Sure to add an autumnal vibe to arrangements is this deep red variety called Coco Tango. Read on to discover more about this failsafe filler...
From the Hypericaceae family, hypericum possibly derives its name from the Greek words 'hyper' (above) and 'eikon' (picture), as it was once hung above pictures in the home during St John's Day to ward off evil spirits. Hence its common name of St John's Wort.
Cut hypericum start out as bright yellow, star-shaped flowers in midsummer and the berries only develop after the blooms fade away in late summer.
The smooth, shiny berries, clustered on woody stems, come in an array of different colours from brown, green, white and ivory to red, pink, coral and peach. Romance and Coco are two recognised series of the plant and Coco Uno, a bright white variety, tends to be the most sought after. Look out for some of the new varieties with bigger berries, which have recently started to appear at the Flower Market. And the leaves? Well, in fact, some of them have a slightly spicy scent!
With a good vase life, hypericum is more or less available all year round and you'll find it in wraps of either 10 or 25 stems.
Hypericum androsaemum Cool Romance
Hypericum Coco Uno
Hypericum androsaemum Ivory Flair
Hypericum Coco Casino
Hypericum inodorum Magical Pink Giant
Hypericum Coco Lipstick
Hypericum androsaemum Sweet Romance
Hypericum androsaemum Tomato Flair
Hypericum Coco Tango
Hypericum Coco Grando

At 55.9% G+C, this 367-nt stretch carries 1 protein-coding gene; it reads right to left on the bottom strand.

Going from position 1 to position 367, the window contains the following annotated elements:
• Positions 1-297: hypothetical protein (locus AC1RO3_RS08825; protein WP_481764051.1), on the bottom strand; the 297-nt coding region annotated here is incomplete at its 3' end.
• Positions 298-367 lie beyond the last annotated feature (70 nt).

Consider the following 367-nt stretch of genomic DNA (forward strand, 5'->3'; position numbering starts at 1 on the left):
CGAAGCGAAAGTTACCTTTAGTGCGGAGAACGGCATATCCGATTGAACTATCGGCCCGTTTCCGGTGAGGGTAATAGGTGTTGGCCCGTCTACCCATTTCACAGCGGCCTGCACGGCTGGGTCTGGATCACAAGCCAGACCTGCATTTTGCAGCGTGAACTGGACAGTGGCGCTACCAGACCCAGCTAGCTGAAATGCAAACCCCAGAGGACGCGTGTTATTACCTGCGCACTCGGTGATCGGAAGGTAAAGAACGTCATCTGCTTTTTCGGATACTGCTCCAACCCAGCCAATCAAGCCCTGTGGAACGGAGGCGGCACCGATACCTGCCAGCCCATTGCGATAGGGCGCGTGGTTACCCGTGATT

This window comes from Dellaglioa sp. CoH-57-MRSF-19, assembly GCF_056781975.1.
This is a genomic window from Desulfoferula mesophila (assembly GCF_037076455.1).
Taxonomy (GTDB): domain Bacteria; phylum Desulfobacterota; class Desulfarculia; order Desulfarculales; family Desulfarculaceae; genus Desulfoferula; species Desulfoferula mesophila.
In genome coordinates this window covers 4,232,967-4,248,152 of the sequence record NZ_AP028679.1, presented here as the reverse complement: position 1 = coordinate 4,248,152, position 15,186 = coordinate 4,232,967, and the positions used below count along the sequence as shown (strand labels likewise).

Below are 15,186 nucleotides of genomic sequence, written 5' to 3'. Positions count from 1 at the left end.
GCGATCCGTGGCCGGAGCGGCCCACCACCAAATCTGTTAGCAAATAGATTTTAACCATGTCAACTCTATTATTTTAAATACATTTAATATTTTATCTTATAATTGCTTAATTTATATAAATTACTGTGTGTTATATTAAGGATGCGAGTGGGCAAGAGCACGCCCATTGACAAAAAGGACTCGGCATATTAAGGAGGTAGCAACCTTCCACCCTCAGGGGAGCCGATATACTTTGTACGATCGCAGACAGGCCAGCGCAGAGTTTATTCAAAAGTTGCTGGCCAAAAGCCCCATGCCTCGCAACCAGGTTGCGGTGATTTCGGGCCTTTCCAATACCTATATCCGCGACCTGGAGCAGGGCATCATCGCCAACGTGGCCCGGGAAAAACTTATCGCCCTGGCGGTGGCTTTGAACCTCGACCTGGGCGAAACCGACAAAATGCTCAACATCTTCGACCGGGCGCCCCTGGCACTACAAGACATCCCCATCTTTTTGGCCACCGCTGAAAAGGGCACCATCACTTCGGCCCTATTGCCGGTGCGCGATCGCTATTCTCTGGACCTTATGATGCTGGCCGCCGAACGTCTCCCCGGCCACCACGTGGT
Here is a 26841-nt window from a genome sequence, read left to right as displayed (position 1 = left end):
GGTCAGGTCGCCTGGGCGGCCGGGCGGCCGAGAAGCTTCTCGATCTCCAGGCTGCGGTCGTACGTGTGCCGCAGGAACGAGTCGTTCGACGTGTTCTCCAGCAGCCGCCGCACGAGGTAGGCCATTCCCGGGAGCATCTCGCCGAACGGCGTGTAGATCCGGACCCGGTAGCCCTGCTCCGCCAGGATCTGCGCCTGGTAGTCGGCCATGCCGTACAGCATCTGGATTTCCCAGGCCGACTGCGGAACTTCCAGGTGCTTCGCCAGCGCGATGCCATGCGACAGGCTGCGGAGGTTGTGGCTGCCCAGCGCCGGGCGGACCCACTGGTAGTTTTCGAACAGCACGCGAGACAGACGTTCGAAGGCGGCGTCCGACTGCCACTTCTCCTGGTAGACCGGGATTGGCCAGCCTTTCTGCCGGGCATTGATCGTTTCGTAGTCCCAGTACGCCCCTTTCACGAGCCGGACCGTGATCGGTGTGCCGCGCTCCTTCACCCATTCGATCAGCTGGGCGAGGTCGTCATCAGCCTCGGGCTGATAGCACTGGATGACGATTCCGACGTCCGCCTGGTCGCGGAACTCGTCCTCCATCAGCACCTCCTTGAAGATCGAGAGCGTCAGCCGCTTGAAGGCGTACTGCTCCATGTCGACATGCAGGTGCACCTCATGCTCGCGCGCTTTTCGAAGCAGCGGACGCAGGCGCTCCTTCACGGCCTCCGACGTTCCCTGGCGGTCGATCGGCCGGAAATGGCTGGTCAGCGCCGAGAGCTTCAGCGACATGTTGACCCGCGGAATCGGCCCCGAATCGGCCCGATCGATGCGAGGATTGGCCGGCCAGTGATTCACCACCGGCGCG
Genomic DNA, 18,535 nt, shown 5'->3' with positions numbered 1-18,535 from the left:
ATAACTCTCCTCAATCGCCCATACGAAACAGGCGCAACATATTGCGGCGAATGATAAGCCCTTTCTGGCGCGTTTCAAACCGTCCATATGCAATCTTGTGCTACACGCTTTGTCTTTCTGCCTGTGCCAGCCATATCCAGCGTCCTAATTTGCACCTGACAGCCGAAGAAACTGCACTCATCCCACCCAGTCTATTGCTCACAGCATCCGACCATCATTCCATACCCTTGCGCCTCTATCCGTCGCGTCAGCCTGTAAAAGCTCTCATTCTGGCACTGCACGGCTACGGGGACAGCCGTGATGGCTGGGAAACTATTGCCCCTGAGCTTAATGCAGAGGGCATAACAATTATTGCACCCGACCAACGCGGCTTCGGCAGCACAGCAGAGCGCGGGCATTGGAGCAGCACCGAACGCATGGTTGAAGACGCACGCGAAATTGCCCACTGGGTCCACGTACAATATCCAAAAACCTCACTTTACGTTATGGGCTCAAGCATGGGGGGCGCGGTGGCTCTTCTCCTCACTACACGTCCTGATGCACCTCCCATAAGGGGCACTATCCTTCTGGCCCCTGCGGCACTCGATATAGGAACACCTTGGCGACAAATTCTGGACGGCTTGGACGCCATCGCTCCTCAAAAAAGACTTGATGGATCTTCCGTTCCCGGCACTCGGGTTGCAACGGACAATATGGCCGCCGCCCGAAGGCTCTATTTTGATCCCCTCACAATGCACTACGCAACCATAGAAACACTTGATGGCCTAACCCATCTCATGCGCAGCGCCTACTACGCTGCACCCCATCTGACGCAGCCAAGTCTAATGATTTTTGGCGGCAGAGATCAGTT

Hypericum androsaemum True Romance
Hypericum Coco Bamboo
Hypericum inodorum Magical Green Power
Hypericum androsaemum Selva Romance
Other varieties which are sometimes available at Nine Elms include Magical Pink Fall (pink) and Magical Passion (red).
Use hypericum to add interest and texture to hand-tied bouquets, vase arrangements, napkin decorations, pew ends, buttonholes, corsages, chairbacks and candelabra designs. Perhaps choose the red and brown varieties for autumnal designs and use the white, ivory and lime green to add freshness to a spring arrangement.
Here are some examples of beautiful floral creations featuring hypericum...
(Source: Petal to the Metal)
(Source: Wild at Heart)
(Source: Wild About)
(Source: Paul Thomas Flowers)
(Source: Joanne Truby Floral Design)
(Source: Bloom + Burn)
(Source: Mary Jane Vaughan)
(Source: Magnolia the Florist)
We'd love to see photos of arrangements that you've made using hypericum from the Flower Market. Simply send an email to firstname.lastname@example.org, stating your company name and website address. Or if you prefer, you could post your photo on Instagram or Twitter and tag us with @MarketFlowers. We'll then upload your photos into this section.
I hope you've enjoyed reading this month's florist's guide. Please do ask away below if you have any questions or would like to make any general comments. As always, we'd love to hear from you...
P.S. If you're looking for alternative berries to add to a design, check out last autumn's A florist's guide to rose hips, berries and seed heads.